• Toronto-based brokerage says it's cutting 7% of workforce
  • Canaccord suspends dividend until `profitablity returns'

Canaccord Genuity Group Inc., Canada’s largest non-bank brokerage, fell the most in the Standard & Poor’s/TSX Composite Index after posting its biggest loss as a public company and suspending its quarterly dividend.

Canccord tumbled 6.6 percent to C$3.52 at 9:31 a.m. in Toronto, the lowest in almost seven years. The stock has declined for five straight days and is down 31 percent this year, compared with the 5.6 percent slide in the benchmark index.

The brokerage on Thursday said it’s cutting 125 jobs, or 7 percent of its workforce, after announcing a third-quarter loss hampered by a C$321 million ($230 million) impairment charge on its capital markets business. The Toronto-based firm, which went public in 2004, said in a statement it was suspending its 5-cent-a-share dividend until “profitability returns.”

"It was Churchill who opined that you should never let a good crisis go to waste, and in that spirit the new management team at Canaccord Genuity has cleared the decks in the fiscal third-quarter results," Sumit Malhotra, a Scotia Capital analyst, wrote in a note to investors.

Impairment Charge

The net loss in the period ended Dec. 31 widened to C$346.4 million, or C$3.91 a share, from C$21.5 million, or 27 cents, a year earlier, the company said in the statement. Canaccord recorded $4.3 million in costs tied to job cuts in Canada, the U.K. and U.S. and closing its Barbados office and said it expects an additional C$14 million in restructuring costs in the fourth quarter.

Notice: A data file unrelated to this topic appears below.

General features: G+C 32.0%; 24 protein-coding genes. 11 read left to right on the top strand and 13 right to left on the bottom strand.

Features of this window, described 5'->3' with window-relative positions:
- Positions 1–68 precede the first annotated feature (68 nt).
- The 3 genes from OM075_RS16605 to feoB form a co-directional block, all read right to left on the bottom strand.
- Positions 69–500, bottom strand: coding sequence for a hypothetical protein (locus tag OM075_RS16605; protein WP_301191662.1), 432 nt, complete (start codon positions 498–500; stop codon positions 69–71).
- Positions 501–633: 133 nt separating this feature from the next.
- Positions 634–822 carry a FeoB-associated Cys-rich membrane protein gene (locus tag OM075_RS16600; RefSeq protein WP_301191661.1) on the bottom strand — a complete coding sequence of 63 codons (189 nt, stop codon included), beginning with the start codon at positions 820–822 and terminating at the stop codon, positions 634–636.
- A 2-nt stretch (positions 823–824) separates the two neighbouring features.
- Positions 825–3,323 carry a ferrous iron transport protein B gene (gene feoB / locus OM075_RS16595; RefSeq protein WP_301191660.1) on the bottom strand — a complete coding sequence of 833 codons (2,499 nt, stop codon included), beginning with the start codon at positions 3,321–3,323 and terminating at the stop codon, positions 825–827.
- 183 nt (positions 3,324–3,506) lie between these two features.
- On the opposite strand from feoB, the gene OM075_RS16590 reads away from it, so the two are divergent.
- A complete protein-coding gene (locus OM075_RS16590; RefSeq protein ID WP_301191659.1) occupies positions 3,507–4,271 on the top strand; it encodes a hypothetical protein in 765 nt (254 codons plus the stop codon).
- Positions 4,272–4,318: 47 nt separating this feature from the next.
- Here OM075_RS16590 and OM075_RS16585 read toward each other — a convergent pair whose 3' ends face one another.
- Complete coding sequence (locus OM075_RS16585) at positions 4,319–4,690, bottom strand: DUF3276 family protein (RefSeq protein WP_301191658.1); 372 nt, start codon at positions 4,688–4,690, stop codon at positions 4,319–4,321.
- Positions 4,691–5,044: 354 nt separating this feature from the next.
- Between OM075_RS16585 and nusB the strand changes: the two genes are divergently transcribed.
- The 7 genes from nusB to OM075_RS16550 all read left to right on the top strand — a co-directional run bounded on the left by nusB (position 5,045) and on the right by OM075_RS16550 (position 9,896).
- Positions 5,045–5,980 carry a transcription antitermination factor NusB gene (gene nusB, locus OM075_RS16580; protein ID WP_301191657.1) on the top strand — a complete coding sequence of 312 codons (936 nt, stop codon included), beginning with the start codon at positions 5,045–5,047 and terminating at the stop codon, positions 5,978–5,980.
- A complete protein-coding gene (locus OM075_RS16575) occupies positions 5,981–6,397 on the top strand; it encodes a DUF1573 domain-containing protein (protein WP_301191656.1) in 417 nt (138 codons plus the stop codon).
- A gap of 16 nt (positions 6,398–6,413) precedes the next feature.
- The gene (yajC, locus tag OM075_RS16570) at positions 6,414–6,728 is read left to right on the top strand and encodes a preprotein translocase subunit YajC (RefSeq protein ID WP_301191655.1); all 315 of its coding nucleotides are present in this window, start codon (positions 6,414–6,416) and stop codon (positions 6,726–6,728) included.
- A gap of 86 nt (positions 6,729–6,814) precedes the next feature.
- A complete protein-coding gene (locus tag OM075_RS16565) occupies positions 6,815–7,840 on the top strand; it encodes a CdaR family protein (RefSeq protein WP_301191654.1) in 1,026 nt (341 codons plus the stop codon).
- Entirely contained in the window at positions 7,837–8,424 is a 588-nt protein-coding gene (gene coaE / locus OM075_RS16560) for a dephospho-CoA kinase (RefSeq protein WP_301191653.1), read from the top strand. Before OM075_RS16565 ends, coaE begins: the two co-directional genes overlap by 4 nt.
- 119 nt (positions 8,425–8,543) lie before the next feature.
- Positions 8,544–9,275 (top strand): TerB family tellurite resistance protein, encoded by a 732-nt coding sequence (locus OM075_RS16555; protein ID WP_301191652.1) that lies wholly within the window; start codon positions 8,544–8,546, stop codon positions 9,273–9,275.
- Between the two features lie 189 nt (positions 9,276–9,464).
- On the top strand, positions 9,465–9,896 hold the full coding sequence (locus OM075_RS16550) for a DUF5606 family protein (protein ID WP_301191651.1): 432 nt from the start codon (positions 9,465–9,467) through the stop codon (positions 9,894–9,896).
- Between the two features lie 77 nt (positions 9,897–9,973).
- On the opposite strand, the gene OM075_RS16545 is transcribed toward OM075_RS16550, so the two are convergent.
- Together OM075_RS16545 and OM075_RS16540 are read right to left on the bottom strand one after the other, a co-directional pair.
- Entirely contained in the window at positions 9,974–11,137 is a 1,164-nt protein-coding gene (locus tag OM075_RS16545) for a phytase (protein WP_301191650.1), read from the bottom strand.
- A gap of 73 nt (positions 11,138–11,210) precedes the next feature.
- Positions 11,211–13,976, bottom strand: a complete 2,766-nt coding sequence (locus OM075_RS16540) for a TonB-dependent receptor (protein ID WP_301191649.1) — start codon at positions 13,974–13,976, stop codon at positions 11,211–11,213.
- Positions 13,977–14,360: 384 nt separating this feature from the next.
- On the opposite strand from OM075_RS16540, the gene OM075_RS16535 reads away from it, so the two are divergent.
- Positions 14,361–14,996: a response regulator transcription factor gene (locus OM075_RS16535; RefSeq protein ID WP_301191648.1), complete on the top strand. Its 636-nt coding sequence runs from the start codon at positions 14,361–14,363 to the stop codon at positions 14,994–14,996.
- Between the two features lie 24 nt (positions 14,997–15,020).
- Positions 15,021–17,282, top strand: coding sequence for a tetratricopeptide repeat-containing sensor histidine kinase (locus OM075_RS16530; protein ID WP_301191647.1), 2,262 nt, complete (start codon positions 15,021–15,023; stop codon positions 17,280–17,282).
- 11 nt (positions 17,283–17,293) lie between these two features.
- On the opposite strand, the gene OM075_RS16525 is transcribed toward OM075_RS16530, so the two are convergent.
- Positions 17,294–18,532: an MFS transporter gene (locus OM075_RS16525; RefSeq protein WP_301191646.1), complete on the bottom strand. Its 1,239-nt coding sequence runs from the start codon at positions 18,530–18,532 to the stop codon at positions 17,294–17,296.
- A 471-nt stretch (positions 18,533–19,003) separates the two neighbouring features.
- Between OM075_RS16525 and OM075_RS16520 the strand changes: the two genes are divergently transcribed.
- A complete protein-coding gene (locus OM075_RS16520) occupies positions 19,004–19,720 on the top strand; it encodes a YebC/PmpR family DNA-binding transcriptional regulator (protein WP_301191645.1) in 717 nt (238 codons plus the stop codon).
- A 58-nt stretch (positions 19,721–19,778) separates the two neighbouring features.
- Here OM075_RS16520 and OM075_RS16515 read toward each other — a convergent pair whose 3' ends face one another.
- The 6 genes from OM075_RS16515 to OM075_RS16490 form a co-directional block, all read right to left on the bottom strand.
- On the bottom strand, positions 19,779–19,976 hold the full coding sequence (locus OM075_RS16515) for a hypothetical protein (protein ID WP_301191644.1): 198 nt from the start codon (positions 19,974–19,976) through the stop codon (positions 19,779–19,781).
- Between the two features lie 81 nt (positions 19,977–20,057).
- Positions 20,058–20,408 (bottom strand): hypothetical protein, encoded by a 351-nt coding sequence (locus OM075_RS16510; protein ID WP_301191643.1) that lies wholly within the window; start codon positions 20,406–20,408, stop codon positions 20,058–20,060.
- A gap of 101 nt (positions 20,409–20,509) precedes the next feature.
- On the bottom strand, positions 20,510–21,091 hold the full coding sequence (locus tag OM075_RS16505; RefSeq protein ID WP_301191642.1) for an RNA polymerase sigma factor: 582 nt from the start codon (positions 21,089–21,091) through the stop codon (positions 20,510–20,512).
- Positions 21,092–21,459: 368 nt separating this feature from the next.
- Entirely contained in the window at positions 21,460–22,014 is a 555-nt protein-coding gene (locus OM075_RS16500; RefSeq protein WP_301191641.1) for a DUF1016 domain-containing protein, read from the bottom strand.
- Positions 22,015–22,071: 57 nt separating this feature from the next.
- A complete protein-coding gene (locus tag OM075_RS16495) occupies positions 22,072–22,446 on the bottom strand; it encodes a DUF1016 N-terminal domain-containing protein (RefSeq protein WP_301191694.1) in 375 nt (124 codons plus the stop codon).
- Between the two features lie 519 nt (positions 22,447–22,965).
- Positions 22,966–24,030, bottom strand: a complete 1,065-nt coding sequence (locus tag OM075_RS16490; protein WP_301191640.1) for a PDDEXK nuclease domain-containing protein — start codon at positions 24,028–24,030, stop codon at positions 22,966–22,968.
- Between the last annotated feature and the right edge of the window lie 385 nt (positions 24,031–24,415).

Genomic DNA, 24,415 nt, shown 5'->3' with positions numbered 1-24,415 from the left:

Chief Executive Officer Dan Daviau, who took over the top job in October, on Friday reiterated his push for cutting costs and repositioning the firm amid a global slump in commodities and equities. Daviau earlier pared jobs in sales, trading and research amid a U.S. reorganization, realigned the Canadian capital-markets business and parted ways with longtime executives. The firm had 1,858 employees at the end of December, down from 1,887 at the end of September and 2,002 a year earlier.

“We would have made these cuts regardless of the market environment today," Daviau said Friday on a call with analysts. “It’s just simply how we’re going to be doing business going forward, and there’s a strong culture on costs that may have not existed in this organization to the same degree in the past."

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